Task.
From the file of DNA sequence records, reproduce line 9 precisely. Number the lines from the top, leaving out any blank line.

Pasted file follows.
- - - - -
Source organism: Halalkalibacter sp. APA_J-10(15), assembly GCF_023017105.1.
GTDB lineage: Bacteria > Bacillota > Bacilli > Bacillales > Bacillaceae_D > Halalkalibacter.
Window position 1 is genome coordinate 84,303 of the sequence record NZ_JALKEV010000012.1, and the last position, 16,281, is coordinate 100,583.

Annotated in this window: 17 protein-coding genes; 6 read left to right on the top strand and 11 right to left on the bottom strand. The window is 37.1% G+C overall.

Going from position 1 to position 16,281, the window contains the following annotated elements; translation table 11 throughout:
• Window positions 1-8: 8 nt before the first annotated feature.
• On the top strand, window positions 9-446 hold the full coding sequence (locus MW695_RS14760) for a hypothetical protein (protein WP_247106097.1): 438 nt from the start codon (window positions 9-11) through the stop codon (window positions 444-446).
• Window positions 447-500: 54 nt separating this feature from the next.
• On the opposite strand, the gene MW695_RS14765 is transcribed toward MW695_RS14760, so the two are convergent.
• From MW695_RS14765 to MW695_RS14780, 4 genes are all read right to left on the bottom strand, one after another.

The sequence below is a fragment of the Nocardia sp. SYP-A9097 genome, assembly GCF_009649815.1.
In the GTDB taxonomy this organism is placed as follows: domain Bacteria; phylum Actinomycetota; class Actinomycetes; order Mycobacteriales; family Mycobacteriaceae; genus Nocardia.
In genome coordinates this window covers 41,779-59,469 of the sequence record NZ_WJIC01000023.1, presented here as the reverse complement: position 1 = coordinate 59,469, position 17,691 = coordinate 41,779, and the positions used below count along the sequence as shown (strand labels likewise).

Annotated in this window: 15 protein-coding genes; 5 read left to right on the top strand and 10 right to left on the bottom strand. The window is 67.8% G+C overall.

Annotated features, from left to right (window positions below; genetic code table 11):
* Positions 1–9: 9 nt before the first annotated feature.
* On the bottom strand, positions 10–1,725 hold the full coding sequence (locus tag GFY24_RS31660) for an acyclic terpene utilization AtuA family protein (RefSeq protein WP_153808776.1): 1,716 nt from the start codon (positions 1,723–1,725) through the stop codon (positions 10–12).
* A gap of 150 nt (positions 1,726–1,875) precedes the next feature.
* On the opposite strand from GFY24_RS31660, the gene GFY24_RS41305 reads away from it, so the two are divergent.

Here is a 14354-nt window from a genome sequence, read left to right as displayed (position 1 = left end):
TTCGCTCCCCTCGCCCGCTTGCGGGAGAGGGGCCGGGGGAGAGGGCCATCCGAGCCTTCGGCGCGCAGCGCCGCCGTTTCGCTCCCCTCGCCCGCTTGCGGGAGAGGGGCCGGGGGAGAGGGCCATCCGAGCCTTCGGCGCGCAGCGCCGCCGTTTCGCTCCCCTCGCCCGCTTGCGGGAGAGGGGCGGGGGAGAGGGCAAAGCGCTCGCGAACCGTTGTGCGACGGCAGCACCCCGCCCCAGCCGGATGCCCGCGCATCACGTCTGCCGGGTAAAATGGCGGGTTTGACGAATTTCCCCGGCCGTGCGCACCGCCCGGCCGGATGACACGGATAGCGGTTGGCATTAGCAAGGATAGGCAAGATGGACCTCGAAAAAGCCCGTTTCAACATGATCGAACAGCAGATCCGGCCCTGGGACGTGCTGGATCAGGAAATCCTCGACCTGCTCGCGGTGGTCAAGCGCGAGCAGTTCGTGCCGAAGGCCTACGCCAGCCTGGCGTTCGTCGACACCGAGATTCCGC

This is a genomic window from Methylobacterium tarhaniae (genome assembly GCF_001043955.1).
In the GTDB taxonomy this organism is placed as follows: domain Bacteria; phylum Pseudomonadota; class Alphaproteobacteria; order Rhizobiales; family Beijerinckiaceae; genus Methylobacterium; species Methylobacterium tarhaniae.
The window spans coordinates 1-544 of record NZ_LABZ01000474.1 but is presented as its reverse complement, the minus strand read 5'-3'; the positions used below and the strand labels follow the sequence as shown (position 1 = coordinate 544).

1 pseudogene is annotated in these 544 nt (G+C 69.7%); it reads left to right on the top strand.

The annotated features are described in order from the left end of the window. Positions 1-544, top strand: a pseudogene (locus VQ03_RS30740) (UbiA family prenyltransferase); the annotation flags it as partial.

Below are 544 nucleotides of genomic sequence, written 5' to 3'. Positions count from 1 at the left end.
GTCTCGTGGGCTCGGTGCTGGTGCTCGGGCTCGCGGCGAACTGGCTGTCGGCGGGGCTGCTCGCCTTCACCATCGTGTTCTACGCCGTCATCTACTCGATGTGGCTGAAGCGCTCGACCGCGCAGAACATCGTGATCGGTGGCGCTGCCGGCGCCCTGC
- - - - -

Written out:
• On the opposite strand, the gene MW695_RS14765 is transcribed toward MW695_RS14760, so the two are convergent.